Please tell us a bit about yourself.
I write humorous, hope-filled romances—currently with B&H publishing. I earned a Master of Arts in Writing Popular Fiction from Seton Hill University, am a former Vice President of American Christian Fiction Writers, and currently serve as President of Middle Tennessee Christian Writers. I live in Nashville, Tennessee, where I am a full-time academic advisor and part-time English Composition and Literature instructor for Bethel University.
What sparked your interest to write a Follow the Heart?
In 2001, I watched Victoria & Albert on A&E and fell in love with the love story of these two monarchs of England. But that wasn’t the only thing I took away from it. I was also fascinated by the scenes which portrayed the planning and opening of Prince Albert’s Great Exhibition in 1851. Then, a few years later, I watched another mini-series: North & South. No, not the one about the American Civil War, the one based on the classic, but little-known, novel by Elizabeth Gaskell. It also has a scene that takes place at the Great Exhibition. Once I saw that, I was hooked—on the era and on the event.
You seem to have a strong interest in Regency romance. What draws you to that era?
I had a lot of fun moving from the Regency era setting of my previous series to the Victorian setting for the Great Exhibition series. I love that it still has the sensibility of the Regency era—from the activities like balls and dinners to the formality of courting customs—yet in 1851, the world is on the cusp of the Industrial Revolution: train and steamboat travel, telegraph, indoor plumbing (“retiring/refreshing rooms” with pay toilets at the Great Exhibition!). I also love that women were starting to come into their own a bit more. Still not considered equals, but at least starting to get some recognition for their contributions and accomplishments in society.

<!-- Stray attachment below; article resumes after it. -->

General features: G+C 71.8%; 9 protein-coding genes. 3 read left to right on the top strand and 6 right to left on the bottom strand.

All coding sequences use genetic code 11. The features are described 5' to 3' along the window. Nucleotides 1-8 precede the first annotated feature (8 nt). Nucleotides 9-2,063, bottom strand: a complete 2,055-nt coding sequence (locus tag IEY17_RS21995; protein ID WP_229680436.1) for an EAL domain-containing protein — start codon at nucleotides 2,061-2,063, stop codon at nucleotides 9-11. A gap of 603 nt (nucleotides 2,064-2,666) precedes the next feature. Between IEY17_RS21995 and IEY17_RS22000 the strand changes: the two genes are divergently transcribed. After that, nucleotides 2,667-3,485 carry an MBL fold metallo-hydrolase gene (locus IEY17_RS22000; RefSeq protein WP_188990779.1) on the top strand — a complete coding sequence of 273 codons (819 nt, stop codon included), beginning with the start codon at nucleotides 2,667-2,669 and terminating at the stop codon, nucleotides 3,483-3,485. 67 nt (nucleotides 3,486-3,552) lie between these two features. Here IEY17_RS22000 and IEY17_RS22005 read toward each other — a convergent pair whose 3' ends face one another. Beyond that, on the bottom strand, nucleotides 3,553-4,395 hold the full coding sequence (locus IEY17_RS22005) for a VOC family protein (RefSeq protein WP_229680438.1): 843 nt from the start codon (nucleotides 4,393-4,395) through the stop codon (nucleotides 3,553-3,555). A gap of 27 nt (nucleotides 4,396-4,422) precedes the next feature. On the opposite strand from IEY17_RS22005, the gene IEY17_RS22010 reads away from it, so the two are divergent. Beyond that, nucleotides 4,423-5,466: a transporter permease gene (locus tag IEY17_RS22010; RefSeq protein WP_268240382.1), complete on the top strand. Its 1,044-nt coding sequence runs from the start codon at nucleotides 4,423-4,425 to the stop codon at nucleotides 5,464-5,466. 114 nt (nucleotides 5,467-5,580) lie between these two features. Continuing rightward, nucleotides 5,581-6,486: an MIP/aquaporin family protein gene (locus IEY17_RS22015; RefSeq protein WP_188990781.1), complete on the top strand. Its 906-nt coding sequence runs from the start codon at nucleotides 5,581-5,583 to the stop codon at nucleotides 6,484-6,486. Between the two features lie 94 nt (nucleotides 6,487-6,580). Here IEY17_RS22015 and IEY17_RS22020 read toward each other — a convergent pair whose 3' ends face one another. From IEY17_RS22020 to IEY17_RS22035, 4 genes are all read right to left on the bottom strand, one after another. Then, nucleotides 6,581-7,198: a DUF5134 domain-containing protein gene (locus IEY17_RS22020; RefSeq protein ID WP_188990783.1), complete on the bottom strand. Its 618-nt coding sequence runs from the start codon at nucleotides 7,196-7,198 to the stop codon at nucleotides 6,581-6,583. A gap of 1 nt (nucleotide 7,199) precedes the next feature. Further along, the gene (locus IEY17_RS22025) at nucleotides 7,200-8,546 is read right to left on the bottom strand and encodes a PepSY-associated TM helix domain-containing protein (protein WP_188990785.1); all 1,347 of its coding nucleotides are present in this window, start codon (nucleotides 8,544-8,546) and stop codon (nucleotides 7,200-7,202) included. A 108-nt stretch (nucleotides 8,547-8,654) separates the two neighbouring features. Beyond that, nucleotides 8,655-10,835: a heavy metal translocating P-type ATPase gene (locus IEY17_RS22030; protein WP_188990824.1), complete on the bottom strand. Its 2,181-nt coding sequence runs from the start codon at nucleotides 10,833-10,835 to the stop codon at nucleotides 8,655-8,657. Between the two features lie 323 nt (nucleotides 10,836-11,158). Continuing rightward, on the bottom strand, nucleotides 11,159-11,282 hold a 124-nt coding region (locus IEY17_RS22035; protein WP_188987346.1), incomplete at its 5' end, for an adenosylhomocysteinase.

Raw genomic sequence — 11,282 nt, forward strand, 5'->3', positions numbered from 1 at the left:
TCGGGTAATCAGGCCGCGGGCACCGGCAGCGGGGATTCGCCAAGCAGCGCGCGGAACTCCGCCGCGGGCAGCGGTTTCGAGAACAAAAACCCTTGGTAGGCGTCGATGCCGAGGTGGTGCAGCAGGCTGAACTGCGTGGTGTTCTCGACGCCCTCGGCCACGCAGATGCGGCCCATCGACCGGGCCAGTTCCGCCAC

What part of your background was involved in creating the setting and characters for Follow the Heart?
All of my characters incorporate parts of me, so this is a hard question to answer. I’d probably have to say Kate, though, and not just because we share the same full first name. Like Kate, I tend to take on a lot of responsibility and feel obligated to do things because I think it’s my duty. I don’t want to disappoint others, so I’ll work myself literally into a sickbed rather than delegate or let something slide.
How much research did Follow the Heart take?
I had a basic knowledge of the mid-19th Century in England through studying both history and literature in college. But I really started learning about it in earnest when I became fascinated with the Great Exhibition several years ago and decided it would make a great backdrop to a series. I tend to first start getting into an era by watching costume-drama adaptations of novels written or set during that time and in that location. In this case—lots of Charles Dickens and Elizabeth Gaskell, and lots of bio-pics about Queen Victoria’s early life/rule. Can it get any better? Being able to watch North & South and The Young Victoria over and over and over again and call it “research”? Then I start reading the books on which those movies are based. I “collect” interesting words and turns of phrase, look for methods and manners to behavior and social interaction, get a feel for the way the English language was used by those who knew it best during that time. I also find nonfiction research books that can explain the household, society, gender politics, travel modes, fashion, etc.